On the contrary, the investment of chips and the loss of a couple of hands will severely handicap the player's ability to use the chip stack as leverage on any hand they call. By the time this has occurred other players will have identified the aggressive player and adjust to that players game by playing just as aggressively to knock the player off of the table.
The Lawn Chair player will sit back and watch for perhaps the first two levels, carefully identifying which players call few or many hands, and identifying where their opponents weaknesses are in relation to their position against them at the table. This type of player is usually identified when you have not seen them call a hand in 20-30 hands. They are not necessarily asleep at the wheel and they are not necessarily tight players.
By the time they come into a hand and are betting out, they will win pots mostly because, since they haven't called any hands previously, players at the table will believe that the player must have an excellent combination. This player is dangerous, in that, by the time they come in at Level III, the player has an excellent read on most of the table, and yet still a competitive chip stack. The pot wins beginning at Level III for this player in addition to their current un-played chip stack will significantly increase their stack. Investment of chips is, in most cases, to their advantage. The player has an excellent read on opponents and will use this as ammunition when they come in for a hand.
Having or being this type of player at the table is mostly advantageous, however, if the player waits too many rounds to come in, or suffers only a few beats, the chip leader(s) may already be significantly ahead enough that staying competitive with their own chip stack becomes a challenge.
This player comes in for few hands with a high win percentage at or before the showdown. This type of player is fairly obvious. Watching the (few) amount of hands they play, how often they check, and their ability to fold, has most likely kept their chip stack even, or slightly up. This type of player is patient and is not usually worried about the amount of chips they have in the early rounds as long as they remain even or have a decent stack that averages the rest of the table. They will generally limp in, and not raise the bring-in, they will wait for someone else to do it for them and simply call. This player will also normally not re-raise any raises. They will either check, call, or fold. (Unless of course they are toting a flush or a full house.)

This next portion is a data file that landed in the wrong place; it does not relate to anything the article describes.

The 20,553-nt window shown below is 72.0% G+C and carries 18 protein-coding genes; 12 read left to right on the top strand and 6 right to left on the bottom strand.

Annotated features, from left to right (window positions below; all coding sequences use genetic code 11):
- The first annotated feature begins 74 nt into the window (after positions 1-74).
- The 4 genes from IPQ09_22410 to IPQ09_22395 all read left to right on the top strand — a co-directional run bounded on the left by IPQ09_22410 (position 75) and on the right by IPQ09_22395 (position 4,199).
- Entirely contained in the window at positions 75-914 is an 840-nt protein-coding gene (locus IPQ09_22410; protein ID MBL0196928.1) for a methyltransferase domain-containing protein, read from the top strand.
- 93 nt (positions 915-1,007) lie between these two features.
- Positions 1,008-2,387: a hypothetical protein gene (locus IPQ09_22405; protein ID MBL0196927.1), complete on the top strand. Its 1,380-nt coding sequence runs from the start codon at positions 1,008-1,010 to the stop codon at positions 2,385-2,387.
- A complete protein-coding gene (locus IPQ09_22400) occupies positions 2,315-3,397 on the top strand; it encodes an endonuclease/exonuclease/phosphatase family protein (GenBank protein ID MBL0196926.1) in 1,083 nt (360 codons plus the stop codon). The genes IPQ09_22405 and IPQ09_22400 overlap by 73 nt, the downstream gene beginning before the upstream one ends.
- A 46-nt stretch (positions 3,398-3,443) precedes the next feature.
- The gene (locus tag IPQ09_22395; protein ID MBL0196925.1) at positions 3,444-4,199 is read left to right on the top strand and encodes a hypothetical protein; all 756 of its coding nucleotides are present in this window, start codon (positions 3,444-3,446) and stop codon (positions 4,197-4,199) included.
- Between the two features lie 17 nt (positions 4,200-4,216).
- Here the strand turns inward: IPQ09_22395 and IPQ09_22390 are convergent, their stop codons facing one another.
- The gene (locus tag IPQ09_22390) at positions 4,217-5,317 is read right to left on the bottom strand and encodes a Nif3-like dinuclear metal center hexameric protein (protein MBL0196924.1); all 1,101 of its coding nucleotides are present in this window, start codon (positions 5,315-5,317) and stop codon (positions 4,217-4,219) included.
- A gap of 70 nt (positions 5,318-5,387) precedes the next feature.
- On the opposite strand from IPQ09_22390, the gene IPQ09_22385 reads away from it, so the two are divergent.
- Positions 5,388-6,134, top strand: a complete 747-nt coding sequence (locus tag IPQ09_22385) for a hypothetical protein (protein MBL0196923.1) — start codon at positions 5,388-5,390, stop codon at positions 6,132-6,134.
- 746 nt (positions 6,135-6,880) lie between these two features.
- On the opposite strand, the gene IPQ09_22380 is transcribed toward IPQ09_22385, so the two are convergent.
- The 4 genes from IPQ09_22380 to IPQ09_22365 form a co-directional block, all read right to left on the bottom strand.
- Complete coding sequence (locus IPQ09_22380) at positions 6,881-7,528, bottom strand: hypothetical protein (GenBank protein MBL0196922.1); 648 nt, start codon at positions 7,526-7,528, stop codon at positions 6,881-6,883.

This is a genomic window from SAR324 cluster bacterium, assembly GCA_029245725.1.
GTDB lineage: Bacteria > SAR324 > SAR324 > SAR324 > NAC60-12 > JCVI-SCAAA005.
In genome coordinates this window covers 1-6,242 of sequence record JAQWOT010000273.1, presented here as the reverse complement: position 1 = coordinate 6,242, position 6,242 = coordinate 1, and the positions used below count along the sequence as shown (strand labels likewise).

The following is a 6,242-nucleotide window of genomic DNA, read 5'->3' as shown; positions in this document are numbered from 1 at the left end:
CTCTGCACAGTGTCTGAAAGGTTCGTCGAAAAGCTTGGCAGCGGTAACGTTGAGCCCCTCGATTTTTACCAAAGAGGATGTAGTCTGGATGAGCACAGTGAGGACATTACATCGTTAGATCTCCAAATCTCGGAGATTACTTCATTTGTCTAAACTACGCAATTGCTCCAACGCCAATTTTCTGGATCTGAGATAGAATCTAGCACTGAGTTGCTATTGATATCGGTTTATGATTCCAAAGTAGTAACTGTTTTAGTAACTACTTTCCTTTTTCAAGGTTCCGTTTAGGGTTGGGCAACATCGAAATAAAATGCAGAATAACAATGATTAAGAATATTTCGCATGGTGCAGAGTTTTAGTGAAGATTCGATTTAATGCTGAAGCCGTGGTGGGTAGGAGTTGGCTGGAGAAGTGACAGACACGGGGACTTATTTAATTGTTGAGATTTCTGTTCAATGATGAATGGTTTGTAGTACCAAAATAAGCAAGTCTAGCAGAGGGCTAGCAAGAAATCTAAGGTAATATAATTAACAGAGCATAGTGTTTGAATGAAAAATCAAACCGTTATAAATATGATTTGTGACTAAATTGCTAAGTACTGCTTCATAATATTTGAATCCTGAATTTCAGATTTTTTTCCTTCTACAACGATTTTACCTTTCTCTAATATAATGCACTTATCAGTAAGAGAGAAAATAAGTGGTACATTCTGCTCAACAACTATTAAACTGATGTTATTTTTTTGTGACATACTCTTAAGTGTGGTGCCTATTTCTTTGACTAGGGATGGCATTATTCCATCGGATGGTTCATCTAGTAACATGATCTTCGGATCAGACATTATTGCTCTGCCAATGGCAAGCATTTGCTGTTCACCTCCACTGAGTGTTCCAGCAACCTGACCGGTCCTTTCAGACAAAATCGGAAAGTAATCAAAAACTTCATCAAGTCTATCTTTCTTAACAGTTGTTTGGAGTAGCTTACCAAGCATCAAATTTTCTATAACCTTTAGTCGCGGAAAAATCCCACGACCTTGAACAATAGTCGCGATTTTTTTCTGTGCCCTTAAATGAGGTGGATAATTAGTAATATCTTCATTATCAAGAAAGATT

Being this type of player at a table, other players will often fold down knowing that you have an excellent combination of cards. It will keep you in the game hopefully until other players have busted out. It also keeps the chip stack competitive.
On the contrary, the pots are not big for this type of player, because when this player is in a hand, others will know that they are competing against a good hand. This player's chip stack will, for the most part, remain constantly even. For a player that is hoping just to get to the seat that has the prize pool money regardless of whether it is 4th place, this is probably the type of player that will make it there. Before long this type of player will adjust their strategy in later levels to increase their chip stack potential, but really only after a few players have busted out already.
The 'Honest Abe' player is much like the tightwad; playing good combinations, and playing by the book with calling, raising, and folding. Not necessarily playing tight combinations or being tight with their chips as the tightwad would, this player will play competitive hands by betting and calling. This player will show the table many of the hands that they were in on, to let the table know that they were calling or have just raised with something very strong, even if they lost the showdown on the river.
Rarely mucking their cards without feeling like they have to show them to everyone, works both for and against this player. By showing the hand, the results become similar to that of the tightwad; players know when they are dealing with a competitive hand. They benefit a small pot to maintain an even or average chip stack. This type of player rarely ever bluffs, if they know how to, or can ever bring themselves to at all.
The detriment of this type of play is that the rest of the players see the type of combinations that Honest Abe opens with, and get a feel for what it takes to get them to fold. Especially if the player slow plays aces and kings, few people will stay in the hand to increase the pot for them. Mostly, and I'll say this for myself from experience, most other players don't really care, except that now they are developing a good read on the player. They wouldn't be playing if they didn't think their hand was just as competitive or had draws to hands that were superior.
In the long run, showing hands except to show courtesy to someone who has just shown a very tough lay-down is not recommended. If you are ever going to show a hand, show the bluffs you just won to tilt other players into playing recklessly with bad combinations.
Regardless of the personalities playing at the tables, the most important thing is adjustment. When up against the players you must adjust your strategy to out play the other player, especially if the hand is heads-up. Know their combo's, when they raise, and what will get them to fold down.
In the early rounds of the game while developing a read on the players, the game will usually start one of two ways. In some respects, as a tournament begins, it's as if the green light at the Drag Races just turned and everyone is racing to the finish line. Many people are calling, few people are folding, pots are seemingly large. Alternatively, you could be at a table where, at first, few people are calling just to get their feet wet and do not want to risk losing too many chips too early.